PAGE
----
Why Kinder Morgan's Dividend Cut Now Looks Brilliant

By Sean O'ReillyMarketsFool.com

This past Thursday, Kinder Morgan Inc. shareholders got a strong indication that the company's recent dividend cut was the right decision. Canada's National Energy Board moved to recommend that the administration of Prime Minister Justin Trudeau approve Kinder Morgan's planned expansion of its Trans Mountain pipeline. The preliminary approval has been a long time coming, as the company put forth the initial application in late 2013.

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This is a big deal, as the proposed pipeline would connect Alberta's oil sands to the Canadian Pacific coast and, thereby, world oil markets. It also should encourage current shareholders that management is making the right moves amid the current energy downturn.

Here's why.

Never any spare capital lying around when you need it

Kinder Morgan made the extremely tough decision to cut its dividend some 74% back in December. To say this move hurt is to drastically understate the situation.

Executive Chairman Richard Kinder had long held KMI's dividend sacred.But he and CEO Steven Kean made the right move, especially if you truly believe in making smart, long-term-oriented business decisions.

As Kinder noted in the announcement: "We evaluated numerous options, including significant asset sales, but ultimately concluded that these other options were uneconomic to our investors in the long run. ...This decision was not made lightly, but we believe it is in the best interests of the company, its shareholders and [its] employees."

There are only four ways to come up with the cash to make acquisitions or expand operations: issue stock, issue debt, sell assets, or retain earnings. The first three options are obviously non-starters in the current environment (do you want to be a seller or a buyer at the bottom?), which left only retaining profits as the only palatable option.

Canadian expansion

Kinder Morgan currently holds the crown for being the largest energy infrastructure owner-operator in North America. It controls some 83,000 miles of pipeline, dozens of distribution terminals, and two large Texas oil fields as icing on the cake. There is, however, room for expansion, particularly within the borders of America's neighbor to the north.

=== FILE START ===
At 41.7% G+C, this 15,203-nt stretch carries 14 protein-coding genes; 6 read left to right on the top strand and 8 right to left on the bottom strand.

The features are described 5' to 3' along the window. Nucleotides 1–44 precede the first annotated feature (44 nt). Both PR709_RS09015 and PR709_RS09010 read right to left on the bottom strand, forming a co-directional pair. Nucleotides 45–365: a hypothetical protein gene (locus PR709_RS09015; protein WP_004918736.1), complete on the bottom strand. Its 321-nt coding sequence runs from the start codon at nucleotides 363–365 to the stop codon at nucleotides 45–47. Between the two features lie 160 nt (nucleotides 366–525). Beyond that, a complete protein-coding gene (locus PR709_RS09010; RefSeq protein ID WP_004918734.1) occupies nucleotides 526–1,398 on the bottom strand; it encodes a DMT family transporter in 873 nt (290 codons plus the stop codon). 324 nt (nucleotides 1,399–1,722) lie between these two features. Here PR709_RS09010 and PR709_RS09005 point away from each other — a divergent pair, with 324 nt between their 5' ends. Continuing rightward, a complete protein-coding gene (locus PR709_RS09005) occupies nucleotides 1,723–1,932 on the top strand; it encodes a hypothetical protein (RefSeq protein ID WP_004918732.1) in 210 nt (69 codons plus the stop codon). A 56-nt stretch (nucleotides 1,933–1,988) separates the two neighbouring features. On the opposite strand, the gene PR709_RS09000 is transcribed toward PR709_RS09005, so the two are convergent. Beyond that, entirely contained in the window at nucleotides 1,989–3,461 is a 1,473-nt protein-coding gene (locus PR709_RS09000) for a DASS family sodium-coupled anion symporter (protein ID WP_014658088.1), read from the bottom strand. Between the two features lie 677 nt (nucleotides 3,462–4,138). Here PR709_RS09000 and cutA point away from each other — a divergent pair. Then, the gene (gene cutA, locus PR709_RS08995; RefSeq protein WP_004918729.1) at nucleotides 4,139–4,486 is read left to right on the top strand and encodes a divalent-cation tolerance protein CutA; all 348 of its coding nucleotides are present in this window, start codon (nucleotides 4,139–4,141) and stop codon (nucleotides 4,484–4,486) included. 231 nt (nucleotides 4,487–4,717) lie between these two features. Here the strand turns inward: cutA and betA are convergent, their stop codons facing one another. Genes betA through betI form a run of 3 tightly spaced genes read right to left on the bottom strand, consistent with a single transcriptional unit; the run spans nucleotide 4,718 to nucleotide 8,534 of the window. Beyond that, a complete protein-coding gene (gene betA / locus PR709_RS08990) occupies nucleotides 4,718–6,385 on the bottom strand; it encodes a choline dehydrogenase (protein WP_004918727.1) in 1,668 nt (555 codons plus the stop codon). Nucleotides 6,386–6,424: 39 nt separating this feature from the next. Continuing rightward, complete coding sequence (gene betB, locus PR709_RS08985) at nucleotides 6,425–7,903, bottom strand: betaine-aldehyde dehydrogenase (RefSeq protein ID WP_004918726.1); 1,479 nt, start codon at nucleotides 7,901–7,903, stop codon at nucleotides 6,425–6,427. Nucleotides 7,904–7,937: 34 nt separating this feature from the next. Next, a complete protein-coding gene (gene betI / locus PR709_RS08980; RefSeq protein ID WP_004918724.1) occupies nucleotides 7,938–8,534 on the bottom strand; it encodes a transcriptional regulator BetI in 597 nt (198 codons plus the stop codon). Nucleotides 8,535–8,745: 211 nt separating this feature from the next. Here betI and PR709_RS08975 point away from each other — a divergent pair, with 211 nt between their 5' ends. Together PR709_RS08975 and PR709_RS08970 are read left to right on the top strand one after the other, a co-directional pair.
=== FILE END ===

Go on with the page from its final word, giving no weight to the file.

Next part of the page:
Last Thursday's announcement called for a tripling of Kinder Morgan's current capacity in bringing Canada's oil sands to market. Its existing pipeline, transporting some 300,000 barrels of crude, will be able to handle some 890,000 barrels per day under the planned expansion. This move will also not come cheaply, with a price tag estimated at some $4.1 billion, and only after some 157 conditions put forth by the Canadian National Energy Board have been met.

Assuming Canada's environment and energy market regulators can be satisfied, Kinder Morgan will need every penny of the money saved by cutting its dividend.

Investing is all about sacrificing today for a brighter tomorrow

When you invest, you accept short-term sacrifice for long-term gain. The Trans Mountain pipeline expansion will soak up an enormous amount of Kinder Morgan's excess cash flow, which, even at its peak, wouldn't be compatible with its previous dividend absent any debt issuances:


FY 2011

FY 2012

FY 2013

FY 2014

FY 2015

Cash from operations

$2.37 billion

$2.8 billion

$4.12 billion

$4.47 billion

$5.3 billion

Capital expenditures

$2.379 billion

$2.1 billion

$3.38 billion

$3.774 billion

$3.977 billion

Debt issued

$9.57 billion

$18.148 billion

$13.58 billion

$24.57 billion

$14.3 billion

Data source: S&P Global Market Intelligence.

Naturally, a good chunk of the debt issued in any given year by a company of Kinder Morgan's size (with some $84 billion in assets) will go toward paying down soon-to-be-matured debt. So debt issuances can be counted on to pay for some project expansions, but not all of it, especially in the particularly harsh capital-raising environment that exists today.

The dividend shall return

Kinder Morgan's dividend will be back, and probably bigger than ever. Management is doing exactly what it should be doing in a panicked environment -- picking up assets and expanding operations in anticipation of the inevitable rebound.

Wall Street simply isn't lending to energy companies right now (to be fair, can you blame them?), so Kinder Morgan had to go it alone to fund its capital expenditure budget.

Management could not have known whether its planned expansion of the Trans Mountain pipeline would gain approval, but this preliminary approval still validates management's apparent belief that retaining capital at a time like this would eventually bear fruit.

The article Why Kinder Morgan's Dividend Cut Now Looks Brilliant originally appeared on Fool.com.

Sean O'Reilly has no position in any stocks mentioned. The Motley Fool owns shares of and recommends Kinder Morgan. The Motley Fool has the following options: short June 2016 $12 puts on Kinder Morgan. Try any of our Foolish newsletter services free for 30 days. We Fools may not all hold the same opinions, but we all believe that considering a diverse range of insights makes us better investors. The Motley Fool has a disclosure policy.

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